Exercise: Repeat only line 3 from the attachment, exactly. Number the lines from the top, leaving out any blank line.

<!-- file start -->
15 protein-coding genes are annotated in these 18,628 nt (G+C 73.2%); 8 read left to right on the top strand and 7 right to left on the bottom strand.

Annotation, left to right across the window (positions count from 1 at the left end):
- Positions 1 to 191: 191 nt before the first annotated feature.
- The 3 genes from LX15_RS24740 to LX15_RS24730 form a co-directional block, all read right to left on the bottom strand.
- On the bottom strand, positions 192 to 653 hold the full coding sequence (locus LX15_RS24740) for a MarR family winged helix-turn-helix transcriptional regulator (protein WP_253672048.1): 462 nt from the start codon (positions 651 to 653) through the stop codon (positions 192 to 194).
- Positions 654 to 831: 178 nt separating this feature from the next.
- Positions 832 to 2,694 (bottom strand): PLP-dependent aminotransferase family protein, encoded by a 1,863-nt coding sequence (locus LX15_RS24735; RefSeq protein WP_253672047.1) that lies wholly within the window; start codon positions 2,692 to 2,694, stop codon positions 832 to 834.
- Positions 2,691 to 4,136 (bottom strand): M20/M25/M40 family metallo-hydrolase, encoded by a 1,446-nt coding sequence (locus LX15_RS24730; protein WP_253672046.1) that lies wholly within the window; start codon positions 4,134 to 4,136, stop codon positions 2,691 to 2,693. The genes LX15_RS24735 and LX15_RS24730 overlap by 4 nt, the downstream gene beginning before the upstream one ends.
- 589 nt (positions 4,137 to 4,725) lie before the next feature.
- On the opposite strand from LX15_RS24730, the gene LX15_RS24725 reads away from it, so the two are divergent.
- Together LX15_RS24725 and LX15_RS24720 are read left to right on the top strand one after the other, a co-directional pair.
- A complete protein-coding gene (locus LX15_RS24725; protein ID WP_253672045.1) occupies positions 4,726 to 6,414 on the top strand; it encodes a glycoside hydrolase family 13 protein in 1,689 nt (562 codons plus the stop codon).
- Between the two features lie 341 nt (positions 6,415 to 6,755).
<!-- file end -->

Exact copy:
- Positions 1 to 191: 191 nt before the first annotated feature.